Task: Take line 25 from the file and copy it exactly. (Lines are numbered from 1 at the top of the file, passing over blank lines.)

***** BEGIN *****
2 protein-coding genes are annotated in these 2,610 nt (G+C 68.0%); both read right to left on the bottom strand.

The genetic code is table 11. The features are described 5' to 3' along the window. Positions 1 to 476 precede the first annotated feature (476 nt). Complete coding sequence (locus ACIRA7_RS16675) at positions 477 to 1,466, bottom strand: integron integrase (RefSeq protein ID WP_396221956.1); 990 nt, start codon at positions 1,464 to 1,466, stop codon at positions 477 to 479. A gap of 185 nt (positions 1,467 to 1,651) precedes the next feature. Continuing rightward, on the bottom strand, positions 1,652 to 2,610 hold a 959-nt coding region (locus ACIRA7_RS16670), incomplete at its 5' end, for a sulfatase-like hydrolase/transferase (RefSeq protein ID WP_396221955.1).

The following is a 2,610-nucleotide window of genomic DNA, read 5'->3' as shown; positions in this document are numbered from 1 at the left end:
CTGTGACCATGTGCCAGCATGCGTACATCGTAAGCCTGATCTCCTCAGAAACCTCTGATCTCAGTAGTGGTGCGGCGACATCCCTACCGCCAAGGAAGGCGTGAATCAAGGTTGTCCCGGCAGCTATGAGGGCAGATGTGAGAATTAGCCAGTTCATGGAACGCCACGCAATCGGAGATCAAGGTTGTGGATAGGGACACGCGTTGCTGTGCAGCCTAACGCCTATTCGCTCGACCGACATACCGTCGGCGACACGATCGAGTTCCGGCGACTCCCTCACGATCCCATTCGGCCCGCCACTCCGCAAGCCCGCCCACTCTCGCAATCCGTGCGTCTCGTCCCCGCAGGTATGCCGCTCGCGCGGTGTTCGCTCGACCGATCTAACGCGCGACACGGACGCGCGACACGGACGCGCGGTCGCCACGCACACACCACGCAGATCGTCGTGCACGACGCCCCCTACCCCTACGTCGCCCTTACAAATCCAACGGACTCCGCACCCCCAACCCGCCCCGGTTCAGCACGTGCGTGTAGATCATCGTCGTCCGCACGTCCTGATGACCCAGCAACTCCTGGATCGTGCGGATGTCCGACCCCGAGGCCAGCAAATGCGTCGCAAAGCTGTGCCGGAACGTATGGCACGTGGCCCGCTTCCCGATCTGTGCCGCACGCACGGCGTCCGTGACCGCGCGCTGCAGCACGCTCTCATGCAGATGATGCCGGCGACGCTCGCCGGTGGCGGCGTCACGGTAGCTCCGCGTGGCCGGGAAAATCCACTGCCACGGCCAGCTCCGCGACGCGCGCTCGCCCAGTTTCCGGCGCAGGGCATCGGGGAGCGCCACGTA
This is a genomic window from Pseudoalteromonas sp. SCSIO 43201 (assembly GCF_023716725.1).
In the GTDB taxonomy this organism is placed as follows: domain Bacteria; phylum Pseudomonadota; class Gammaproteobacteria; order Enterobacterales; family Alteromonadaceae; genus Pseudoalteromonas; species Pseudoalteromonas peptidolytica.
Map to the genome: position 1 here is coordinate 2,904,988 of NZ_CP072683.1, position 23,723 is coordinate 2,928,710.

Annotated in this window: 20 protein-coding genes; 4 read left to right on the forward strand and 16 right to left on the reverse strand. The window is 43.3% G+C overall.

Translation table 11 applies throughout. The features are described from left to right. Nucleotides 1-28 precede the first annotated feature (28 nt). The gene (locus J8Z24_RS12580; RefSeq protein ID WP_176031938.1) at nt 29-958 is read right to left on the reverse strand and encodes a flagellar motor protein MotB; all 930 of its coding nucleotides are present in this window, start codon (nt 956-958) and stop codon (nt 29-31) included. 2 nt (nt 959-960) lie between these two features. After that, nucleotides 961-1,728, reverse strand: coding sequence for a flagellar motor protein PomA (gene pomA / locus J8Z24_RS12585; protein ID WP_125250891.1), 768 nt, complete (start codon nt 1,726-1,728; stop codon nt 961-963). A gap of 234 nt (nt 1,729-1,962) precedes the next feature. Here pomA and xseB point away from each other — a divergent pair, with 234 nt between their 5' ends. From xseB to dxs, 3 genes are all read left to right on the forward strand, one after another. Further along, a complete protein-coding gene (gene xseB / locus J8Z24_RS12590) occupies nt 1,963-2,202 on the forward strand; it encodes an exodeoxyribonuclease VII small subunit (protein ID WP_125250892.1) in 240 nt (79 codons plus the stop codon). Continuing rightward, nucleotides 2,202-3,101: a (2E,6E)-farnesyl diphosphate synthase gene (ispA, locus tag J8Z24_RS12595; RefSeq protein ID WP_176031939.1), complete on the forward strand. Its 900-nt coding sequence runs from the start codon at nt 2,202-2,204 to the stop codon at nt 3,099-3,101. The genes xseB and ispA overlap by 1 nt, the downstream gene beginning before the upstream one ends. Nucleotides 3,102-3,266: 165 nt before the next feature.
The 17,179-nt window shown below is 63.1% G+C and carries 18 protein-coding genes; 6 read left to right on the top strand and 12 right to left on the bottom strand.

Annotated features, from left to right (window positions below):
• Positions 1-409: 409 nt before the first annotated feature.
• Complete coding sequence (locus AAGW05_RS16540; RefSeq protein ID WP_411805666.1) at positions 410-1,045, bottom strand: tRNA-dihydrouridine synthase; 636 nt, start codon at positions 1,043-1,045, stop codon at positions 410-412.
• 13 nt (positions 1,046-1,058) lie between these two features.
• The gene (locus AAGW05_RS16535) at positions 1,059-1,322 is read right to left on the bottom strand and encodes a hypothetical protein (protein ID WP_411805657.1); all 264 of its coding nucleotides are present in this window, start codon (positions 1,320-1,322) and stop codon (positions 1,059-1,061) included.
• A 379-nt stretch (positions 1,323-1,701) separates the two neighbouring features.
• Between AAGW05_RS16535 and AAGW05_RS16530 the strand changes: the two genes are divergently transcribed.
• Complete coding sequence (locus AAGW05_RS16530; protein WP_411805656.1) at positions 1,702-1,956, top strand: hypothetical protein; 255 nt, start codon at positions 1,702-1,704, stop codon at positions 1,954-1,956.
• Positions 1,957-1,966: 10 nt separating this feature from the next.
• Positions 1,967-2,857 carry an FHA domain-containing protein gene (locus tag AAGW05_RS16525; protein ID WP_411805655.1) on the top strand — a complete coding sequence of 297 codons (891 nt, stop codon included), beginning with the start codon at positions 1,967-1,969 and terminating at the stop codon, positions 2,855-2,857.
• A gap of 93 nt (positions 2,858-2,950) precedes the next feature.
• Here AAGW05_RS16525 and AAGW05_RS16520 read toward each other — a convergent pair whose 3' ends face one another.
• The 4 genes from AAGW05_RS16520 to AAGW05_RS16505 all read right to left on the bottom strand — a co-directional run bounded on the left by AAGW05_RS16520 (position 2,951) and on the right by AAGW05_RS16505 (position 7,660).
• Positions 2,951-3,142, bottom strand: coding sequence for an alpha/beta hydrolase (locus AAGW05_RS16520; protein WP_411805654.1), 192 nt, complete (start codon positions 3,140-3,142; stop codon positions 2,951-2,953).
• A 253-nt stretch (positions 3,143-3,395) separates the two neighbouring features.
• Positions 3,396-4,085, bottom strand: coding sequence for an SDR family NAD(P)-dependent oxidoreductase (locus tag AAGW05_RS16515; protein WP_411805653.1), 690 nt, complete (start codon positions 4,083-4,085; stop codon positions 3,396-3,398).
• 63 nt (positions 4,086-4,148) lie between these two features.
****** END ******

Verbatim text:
• A 253-nt stretch (positions 3,143-3,395) separates the two neighbouring features.